Culture

film review: Spirited Away ***1/2

Spirited Away, like so many foreign films, bears little resemblance to American cinema. Yet, because it’s animated, Western audiences have oft-compared the film to favored cuddly hits like Monsters, Inc, Aladdin, and Ice Age.

This month, after winning the Oscar for Best Animated Feature Film, it is being re-released in theatres, and the mainstream parallels have finally started to detour. Moviegoers are beginning to realize that this film, directed by Japanese legend Hayao Miyazaki (Princess Mononoke), does not prance around in the same wonderland playground as Mickey and friends, and that is a grand admission.

The film starts with a young girl, Chihiro, riding in a car with her parents. When they take a wrong turn, her dad suggests they examine a mysterious tunnel. On the other side, they find what looks like an abandoned theme park, but soon learn that it’s actually a bathhouse for spirits, which take the form of strange monsters. Viewers (who don’t watch “Adult Swim” on Cartoon Network) might find it odd when Chihiro’s parents begin eating food and quickly turn into pigs. Welcome to Miyazaki’s fantastically warped vision.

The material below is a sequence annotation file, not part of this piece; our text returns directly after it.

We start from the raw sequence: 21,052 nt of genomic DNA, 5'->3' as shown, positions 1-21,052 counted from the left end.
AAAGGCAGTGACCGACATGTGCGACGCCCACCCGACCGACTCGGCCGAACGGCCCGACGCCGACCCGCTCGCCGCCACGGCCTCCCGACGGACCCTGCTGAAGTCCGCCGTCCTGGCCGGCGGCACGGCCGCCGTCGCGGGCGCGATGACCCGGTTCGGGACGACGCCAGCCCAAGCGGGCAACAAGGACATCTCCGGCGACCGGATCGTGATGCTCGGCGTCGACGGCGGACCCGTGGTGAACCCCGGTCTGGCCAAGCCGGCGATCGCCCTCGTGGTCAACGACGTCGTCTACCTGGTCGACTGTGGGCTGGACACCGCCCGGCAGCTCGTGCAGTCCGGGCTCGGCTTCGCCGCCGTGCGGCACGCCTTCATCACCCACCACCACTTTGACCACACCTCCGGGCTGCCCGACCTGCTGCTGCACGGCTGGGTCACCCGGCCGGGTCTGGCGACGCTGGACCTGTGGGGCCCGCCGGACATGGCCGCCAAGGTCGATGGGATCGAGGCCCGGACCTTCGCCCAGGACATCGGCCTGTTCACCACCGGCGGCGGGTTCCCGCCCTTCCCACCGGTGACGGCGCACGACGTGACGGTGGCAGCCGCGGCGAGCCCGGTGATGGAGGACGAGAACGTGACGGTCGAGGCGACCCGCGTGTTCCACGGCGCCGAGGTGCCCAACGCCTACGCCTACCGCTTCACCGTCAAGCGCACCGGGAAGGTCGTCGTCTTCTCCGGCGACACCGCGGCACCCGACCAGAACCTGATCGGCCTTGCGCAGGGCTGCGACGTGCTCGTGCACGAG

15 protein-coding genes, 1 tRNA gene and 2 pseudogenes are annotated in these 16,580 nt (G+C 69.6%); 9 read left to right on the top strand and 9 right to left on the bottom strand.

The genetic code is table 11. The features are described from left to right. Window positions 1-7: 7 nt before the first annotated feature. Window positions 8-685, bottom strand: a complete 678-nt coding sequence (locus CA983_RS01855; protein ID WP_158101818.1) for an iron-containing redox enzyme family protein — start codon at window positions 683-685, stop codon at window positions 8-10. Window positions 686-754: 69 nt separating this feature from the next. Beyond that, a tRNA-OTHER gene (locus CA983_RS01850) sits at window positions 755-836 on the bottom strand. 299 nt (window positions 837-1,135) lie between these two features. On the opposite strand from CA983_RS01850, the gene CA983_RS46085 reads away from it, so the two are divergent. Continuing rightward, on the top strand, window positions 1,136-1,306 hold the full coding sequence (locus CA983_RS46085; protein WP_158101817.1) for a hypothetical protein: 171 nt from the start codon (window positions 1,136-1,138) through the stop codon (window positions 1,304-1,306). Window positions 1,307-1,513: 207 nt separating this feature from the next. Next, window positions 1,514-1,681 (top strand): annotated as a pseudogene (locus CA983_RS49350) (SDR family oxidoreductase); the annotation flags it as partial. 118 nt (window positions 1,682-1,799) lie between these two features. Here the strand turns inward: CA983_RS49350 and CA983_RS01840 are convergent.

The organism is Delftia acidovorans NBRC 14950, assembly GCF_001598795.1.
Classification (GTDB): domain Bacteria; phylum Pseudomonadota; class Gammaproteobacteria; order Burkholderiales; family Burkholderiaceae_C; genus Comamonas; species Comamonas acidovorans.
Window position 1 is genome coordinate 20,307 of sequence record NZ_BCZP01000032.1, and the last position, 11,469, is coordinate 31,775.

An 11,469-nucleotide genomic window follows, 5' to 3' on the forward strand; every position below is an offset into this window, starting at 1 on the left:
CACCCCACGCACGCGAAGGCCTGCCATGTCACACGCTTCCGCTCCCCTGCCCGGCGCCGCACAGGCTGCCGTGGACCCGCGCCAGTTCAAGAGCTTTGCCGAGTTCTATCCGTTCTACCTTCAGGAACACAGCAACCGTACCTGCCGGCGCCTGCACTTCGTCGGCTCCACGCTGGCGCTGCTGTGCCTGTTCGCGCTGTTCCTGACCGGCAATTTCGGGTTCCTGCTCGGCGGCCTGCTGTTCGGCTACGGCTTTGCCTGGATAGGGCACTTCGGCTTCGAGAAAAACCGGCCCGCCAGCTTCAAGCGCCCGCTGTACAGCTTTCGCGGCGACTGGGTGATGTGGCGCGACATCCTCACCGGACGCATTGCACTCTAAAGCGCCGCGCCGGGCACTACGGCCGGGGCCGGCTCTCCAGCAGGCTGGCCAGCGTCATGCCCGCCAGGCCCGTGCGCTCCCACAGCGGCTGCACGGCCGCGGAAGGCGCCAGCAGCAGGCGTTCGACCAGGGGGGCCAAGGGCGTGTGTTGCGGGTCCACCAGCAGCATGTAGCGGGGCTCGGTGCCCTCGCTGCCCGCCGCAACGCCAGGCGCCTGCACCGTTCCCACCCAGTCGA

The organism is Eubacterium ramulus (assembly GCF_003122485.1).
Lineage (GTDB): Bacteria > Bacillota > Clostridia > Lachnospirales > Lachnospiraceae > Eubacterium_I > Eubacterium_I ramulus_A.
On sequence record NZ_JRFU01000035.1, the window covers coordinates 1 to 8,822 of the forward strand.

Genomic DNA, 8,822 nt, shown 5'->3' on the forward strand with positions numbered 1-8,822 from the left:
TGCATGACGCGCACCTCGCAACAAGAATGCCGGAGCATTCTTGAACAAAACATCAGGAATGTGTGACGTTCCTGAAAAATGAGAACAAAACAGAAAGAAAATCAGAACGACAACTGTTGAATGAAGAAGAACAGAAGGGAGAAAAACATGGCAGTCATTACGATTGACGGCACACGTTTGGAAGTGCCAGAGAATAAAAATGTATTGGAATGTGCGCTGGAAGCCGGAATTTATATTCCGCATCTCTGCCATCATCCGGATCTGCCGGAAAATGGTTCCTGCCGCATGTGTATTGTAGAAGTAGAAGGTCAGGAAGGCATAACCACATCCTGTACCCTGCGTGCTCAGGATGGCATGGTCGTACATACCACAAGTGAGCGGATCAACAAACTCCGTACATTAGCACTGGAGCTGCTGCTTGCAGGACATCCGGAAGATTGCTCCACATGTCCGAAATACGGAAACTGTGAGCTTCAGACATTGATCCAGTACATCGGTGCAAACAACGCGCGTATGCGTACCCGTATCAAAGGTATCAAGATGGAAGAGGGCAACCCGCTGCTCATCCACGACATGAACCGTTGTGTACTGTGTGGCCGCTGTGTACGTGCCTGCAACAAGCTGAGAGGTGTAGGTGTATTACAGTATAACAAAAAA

As the plot progresses it becomes quite scattered, submerging totally into the vivid spirit world where Chihiro becomes a lowly employee. She encounters many spirits and bizzare happenings, leading up to the ending, when she tries to save her parents and herself.

Spirited Away is too far out there for a review to inflate it with rationality. Moreover, it true significance resides in the beauty of the mature animation and music. Chihiro meets many fully conceived creatures along her journey, some friendly and some jerked out of a Pok

April 1, 2003

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The Miami Hurricane

Student newspaper at the University of Miami


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